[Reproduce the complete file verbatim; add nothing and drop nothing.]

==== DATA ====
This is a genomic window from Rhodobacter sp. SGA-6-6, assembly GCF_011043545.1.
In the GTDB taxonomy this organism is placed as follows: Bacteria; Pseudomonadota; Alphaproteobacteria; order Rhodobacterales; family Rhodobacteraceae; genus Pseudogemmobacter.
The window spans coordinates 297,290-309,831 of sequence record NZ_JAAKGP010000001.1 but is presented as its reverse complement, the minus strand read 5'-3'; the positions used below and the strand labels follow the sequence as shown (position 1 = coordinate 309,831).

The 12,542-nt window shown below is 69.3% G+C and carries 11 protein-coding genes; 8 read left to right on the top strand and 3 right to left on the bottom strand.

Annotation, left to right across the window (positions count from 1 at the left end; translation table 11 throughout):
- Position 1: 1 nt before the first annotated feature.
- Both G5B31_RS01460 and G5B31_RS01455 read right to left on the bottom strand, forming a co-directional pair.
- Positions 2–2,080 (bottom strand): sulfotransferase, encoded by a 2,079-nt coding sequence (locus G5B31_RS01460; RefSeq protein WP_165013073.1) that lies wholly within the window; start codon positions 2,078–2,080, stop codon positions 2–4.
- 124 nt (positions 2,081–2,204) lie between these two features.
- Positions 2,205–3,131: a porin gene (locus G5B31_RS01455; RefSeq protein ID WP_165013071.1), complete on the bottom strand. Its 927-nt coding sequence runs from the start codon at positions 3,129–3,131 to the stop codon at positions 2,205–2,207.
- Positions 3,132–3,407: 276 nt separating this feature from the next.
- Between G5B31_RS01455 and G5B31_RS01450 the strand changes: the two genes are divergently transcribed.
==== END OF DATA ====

This is a genomic window from Rhodobacter sp. SGA-6-6, assembly GCF_011043545.1.
In the GTDB taxonomy this organism is placed as follows: Bacteria; Pseudomonadota; Alphaproteobacteria; order Rhodobacterales; family Rhodobacteraceae; genus Pseudogemmobacter.
The window spans coordinates 297,290-309,831 of sequence record NZ_JAAKGP010000001.1 but is presented as its reverse complement, the minus strand read 5'-3'; the positions used below and the strand labels follow the sequence as shown (position 1 = coordinate 309,831).

The 12,542-nt window shown below is 69.3% G+C and carries 11 protein-coding genes; 8 read left to right on the top strand and 3 right to left on the bottom strand.

Annotation, left to right across the window (positions count from 1 at the left end; translation table 11 throughout):
- Position 1: 1 nt before the first annotated feature.
- Both G5B31_RS01460 and G5B31_RS01455 read right to left on the bottom strand, forming a co-directional pair.
- Positions 2–2,080 (bottom strand): sulfotransferase, encoded by a 2,079-nt coding sequence (locus G5B31_RS01460; RefSeq protein WP_165013073.1) that lies wholly within the window; start codon positions 2,078–2,080, stop codon positions 2–4.
- 124 nt (positions 2,081–2,204) lie between these two features.
- Positions 2,205–3,131: a porin gene (locus G5B31_RS01455; RefSeq protein ID WP_165013071.1), complete on the bottom strand. Its 927-nt coding sequence runs from the start codon at positions 3,129–3,131 to the stop codon at positions 2,205–2,207.
- Positions 3,132–3,407: 276 nt separating this feature from the next.
- Between G5B31_RS01455 and G5B31_RS01450 the strand changes: the two genes are divergently transcribed.